\text{Suppose we have linear maps between vector spaces }T:V_1\rightarrow W_1 \text{ and } R:V_2\rightarrow W_2, \text{ then there is a linear maps } T\otimes R:V_1\otimes V_2\rightarrow W_1\otimes W_2, \text{ defined by }(T\otimes R)(v_1\otimes v_2)\rightarrow T(v_1)\otimes R(v_2), \forall v_1\in V_1,v_2\in V_2. The same definition can be extended to Hilbert spaces.

2), Now let’s consider linear maps between Hilbert spaces T:\mathscr{H}\rightarrow\mathscr{H}, R:C^n\rightarrow C^n, \text{ then we have }T\otimes R:\mathscr{H}\otimes C^n\rightarrow\mathscr{H}\otimes C^n. \text{ We want to ask the following questions,}
a), What is the natural identification of a typical element of \mathscr{H}\otimes C^n?
If we take the canonical orthonormal basis \{e_1,e_2,...,e_n\}\text{ for }C^n. \text{ then every vector }u\in\mathscr{H}\otimes C^n has a unique representation given by u=\sum_{i=1}^n h_i\otimes e_i, \text{ where }h_i\in\mathscr{H}. One can show that ||u||^2=\sum_{i=1}^n ||h_i||^2=||(h_1,...,h_n)||^2, which indicates the following isomorphism \mathscr{H}\otimes C^n\simeq\mathscr{H}\otimes...\otimes\mathscr{H}=(\oplus^n_1\mathscr{H}) with a natural identification \sum_{i=1}^n h_i\otimes e_i\simeq (h_1,...,h_n)^t.

b), What is the identification of a linear map in \mathscr{L}(\mathscr{H}\otimes C^n)?
Given A_{ij}\in\mathscr{L(\mathscr{H})} \text{ for }1\le i,j\le n, we can consider A=(A_{ij})\in M_n(\mathscr{H}) as an operator defined by
A(h_1,...,h_n)^t=(\sum_{j=1}^n A_{1j}h_j,...\sum_{j=1}^n A_{nj}h_j)^t\in\oplus_1^n\mathscr{H}, therefore we have M_n(\mathscr{L}(\mathscr{H}))\rightarrow\mathscr{L}(\mathscr{H}\otimes C^n) in a natural way.
In reverse, every linear map on \mathscr{H}\otimes C^n has such a matrix representation. The identification \mathscr{L}(\mathscr{H}\otimes C^n)\simeq M_n(\mathscr{L}(\mathscr{H})) \text{ via } A\simeq(A_{ij}).

Proof: A map defined by transpose is positive, but not 2-positive.

\forall \rho\in\mathscr{L}(\mathscr{H}) defined in p-dimensional Hilbert space. The map defined by transpose \Phi :\rho\rightarrow\rho^T is positive but not 2-positive.

1), Show \Phi is positive. We have to show, for X=(x_{ij})\in M_p,X\ge 0, the X^t=(x_{ji})\ge 0. Let \forall \lambda \in C^p, so that
\left<\lambda|X^t|\lambda \right>=\sum_{i,j=1}^p\lambda_i^\ast x_{ij}^t\lambda_j=\sum_{i,j=1}^p\lambda_i^\ast x_{ji}\lambda_j=\sum_{i,j=1}^p\lambda_j^\ast x_{ij}\lambda_i=\left<\lambda^\ast|X|\lambda^\ast \right>\ge 0.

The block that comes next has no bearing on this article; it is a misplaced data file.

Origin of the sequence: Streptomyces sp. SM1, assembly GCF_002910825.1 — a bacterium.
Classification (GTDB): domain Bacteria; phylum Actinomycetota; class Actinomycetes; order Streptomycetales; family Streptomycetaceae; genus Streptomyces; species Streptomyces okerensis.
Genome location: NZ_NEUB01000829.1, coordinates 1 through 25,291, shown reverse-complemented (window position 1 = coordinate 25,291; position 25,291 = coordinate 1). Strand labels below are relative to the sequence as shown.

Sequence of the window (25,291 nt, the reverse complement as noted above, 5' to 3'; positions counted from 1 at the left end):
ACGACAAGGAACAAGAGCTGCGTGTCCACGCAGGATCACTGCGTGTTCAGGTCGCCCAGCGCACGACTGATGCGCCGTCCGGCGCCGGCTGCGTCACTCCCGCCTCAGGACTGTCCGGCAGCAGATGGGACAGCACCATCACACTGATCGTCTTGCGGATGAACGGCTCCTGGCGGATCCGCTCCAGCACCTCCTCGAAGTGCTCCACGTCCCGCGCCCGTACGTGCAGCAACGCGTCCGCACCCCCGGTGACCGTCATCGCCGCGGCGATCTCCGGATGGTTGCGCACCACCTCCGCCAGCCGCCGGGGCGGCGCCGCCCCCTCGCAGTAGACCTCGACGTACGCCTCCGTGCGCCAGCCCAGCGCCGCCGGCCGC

2), Show that \Phi is not 2-positive. It can be proved if one is able to find one element E\in\mathscr{L}(\mathscr{H}\otimes C^2)\simeq M_2(\mathscr{L}(\mathscr{H})) that is positive, but \Phi^2(E) is not positive.

Actually if we choose an E=\begin{bmatrix} E_{11}&E_{12} \\ E_{21}&E_{22} \end{bmatrix} \in\mathscr{L}(\mathscr{H}\otimes C^2), where E_{ij} is the canonical basis for \mathscr{L}(\mathscr{H}). It is easy to see that \forall (h_1,h_2)^t\in\mathscr{H}\otimes C^2, \left<\begin{bmatrix}h_1^\ast\\h_2^\ast\end{bmatrix},E\begin{bmatrix}h_1\\h_2\end{bmatrix}\right> \ge0. However, \Phi^2(E) is not positive since it has negative eigenvalue. See \Phi^2(E)\begin{bmatrix} e_2\\-e_1\end{bmatrix}=-\begin{bmatrix}e_2\\-e_1\end{bmatrix}

Distinguishing states

Definition: A set of states \{\left|\psi_i\right>\} defined on a Hilbert space H_s is called distinguishable if there exists a measurement system \{M_i\}, such that ||M_i\left|\psi_i\right>||=\delta_{ij} for any i and j.


Covariance is defined, for two random variables, as the formula

If we have quantum variable, the definition becomes
V_{XY}=Con(X,Y)=\frac{1}{2}E[\{X-E(X),Y-E(Y)\}]. If we have a set of random variables, say x=\{x_1,x_2...x_n\}, a covariance matrix can be defined, V=(V_{ij}), where V_{ij}=\frac{1}{2}E[\{\hat{x}_i-E(x_i),\hat{x}_j-E(x_j)\}]

Now the interesting thing is that the covariance matrix is positive.

Since V=\frac{1}{2}E[(x-E(x))\cdot (x-E(x))+(x-E(x))\cdot (x-E(x))]

Given any column vector u, we have
u^TVu=\frac{1}{2}E[u^T(x-E(x))\cdot (x-E(x))u+u^T(x-E(x))\cdot (x-E(x))u]\\ =\frac{1}{2}E[2A^2]\ge 0 where A=(x-E(x))u.
Since u is any vector, V must be positive.